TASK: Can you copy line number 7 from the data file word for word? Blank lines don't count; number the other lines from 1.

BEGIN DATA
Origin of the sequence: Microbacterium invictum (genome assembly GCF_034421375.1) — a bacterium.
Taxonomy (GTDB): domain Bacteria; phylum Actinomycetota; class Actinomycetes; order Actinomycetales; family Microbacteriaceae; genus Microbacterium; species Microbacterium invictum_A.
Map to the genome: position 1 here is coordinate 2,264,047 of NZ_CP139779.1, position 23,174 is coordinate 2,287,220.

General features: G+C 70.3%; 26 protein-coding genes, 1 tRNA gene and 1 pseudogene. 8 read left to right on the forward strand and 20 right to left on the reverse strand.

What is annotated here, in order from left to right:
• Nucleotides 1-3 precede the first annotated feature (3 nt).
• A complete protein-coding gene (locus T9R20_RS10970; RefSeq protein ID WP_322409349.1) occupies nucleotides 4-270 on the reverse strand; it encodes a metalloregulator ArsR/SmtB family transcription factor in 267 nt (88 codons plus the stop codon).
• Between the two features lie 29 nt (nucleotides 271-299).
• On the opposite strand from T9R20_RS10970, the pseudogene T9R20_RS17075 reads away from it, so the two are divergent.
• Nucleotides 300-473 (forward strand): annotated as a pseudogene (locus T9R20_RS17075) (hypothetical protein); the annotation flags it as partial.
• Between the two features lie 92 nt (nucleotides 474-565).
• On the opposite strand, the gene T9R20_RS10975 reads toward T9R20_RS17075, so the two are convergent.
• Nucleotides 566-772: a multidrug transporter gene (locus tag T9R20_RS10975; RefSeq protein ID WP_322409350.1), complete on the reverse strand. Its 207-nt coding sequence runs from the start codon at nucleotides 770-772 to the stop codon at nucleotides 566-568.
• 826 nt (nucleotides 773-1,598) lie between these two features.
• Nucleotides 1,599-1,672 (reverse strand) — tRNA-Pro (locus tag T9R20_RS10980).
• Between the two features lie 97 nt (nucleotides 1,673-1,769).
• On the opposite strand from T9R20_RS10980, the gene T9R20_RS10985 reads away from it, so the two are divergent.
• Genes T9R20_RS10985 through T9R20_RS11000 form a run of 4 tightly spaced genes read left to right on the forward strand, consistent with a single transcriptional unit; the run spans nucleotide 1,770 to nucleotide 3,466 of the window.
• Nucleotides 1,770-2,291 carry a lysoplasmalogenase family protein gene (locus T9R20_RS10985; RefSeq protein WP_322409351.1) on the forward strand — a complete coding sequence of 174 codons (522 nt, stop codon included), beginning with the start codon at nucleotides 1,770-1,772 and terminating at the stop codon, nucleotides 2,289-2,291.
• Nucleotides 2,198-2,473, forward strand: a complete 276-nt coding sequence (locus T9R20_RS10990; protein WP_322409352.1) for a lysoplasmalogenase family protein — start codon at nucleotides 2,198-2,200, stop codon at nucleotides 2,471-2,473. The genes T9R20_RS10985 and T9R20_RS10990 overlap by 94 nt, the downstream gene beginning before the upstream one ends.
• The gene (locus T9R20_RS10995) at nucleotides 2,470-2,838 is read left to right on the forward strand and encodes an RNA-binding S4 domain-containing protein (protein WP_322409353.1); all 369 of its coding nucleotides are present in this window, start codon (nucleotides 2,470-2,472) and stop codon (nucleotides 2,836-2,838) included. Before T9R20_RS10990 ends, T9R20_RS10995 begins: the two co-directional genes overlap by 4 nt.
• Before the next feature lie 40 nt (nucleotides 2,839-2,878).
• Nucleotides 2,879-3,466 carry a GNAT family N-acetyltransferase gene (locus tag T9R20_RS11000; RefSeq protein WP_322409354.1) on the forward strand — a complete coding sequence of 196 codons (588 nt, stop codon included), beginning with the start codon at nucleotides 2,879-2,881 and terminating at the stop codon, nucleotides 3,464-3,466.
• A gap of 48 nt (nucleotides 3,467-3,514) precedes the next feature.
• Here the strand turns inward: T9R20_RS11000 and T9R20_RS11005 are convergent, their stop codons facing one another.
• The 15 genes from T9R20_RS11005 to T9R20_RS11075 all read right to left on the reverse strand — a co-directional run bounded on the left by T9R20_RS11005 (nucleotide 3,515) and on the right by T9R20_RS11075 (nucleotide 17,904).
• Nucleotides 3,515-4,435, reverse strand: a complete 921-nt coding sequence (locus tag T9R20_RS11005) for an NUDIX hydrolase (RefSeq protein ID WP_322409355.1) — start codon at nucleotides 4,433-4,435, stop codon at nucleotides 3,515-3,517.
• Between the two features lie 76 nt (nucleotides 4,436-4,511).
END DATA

• A complete protein-coding gene (locus T9R20_RS10970; RefSeq protein ID WP_322409349.1) occupies nucleotides 4-270 on the reverse strand; it encodes a metalloregulator ArsR/SmtB family transcription factor in 267 nt (88 codons plus the stop codon).